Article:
Further selling to force down gold
SPECULATORS are expected to attempt to drive the gold price even lower this week, after a 12-year low was reached on Friday.
The sale by the Reserve Bank of Australia (RBA) of 167 tonnes of gold, more than two-thirds of its gold reserves, has signalled a new selling phase for the yellow metal.
In London on Friday, gold closed at US$324.50 per ounce, down $7 on the day. The direction taken by New York's Comex when it re-opens tomorrow will be key to gold's short-term price.
Open-interest contracts on the Comex have surged over the past few weeks, as a huge weight of short positions, taken by speculators who believe the price is to fall, have been built up.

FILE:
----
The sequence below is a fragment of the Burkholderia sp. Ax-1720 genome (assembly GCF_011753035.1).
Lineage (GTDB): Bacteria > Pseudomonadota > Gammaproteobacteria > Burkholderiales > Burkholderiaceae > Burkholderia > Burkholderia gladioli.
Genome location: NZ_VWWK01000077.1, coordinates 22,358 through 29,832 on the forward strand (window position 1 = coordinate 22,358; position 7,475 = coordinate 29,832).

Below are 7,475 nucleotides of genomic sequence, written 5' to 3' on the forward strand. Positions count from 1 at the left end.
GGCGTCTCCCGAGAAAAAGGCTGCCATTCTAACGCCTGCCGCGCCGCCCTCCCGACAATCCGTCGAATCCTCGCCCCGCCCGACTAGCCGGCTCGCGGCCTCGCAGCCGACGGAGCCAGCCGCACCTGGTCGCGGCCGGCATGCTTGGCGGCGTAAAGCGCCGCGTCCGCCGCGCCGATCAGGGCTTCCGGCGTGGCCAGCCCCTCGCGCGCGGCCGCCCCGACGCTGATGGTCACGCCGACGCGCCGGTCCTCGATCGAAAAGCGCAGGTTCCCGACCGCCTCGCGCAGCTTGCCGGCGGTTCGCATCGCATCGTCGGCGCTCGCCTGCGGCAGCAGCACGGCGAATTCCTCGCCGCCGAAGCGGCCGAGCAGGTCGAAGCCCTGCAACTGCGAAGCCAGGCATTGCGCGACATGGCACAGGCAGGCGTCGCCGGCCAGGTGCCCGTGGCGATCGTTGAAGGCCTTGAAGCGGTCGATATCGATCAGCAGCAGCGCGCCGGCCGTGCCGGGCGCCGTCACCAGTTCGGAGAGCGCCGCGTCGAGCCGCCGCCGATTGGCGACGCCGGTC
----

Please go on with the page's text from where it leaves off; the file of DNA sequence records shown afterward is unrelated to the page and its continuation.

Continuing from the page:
Many believe that in the long-term these are unlikely to be reversed. But tomorrow's trade may see small bouts of short-covering, as speculators rush in to take the profits that materialised on Friday.
In the longer term, analysts believe the outlook is overwhelmingly bearish.
'The trend must be to sell now, because gold as a reserve asset is losing its lustre, and if central banks do not want it, then who will?' one analyst said.
The RBA's announcement sparked fury among the Australian mining industry, the world's third largest, which will now find it increasingly difficult to borrow sufficient amounts of gold from central banks in order to conduct forward sales.
Yesterday, the Geneva-based World Gold Council which represents the world's gold producers, criticised the RBA's sale on behalf of its Australian members.
Australian gold miners are concerned, not only because they will find it difficult to hedge against the price collapse, but because at these levels gold will become increasingly unprofitable to mine.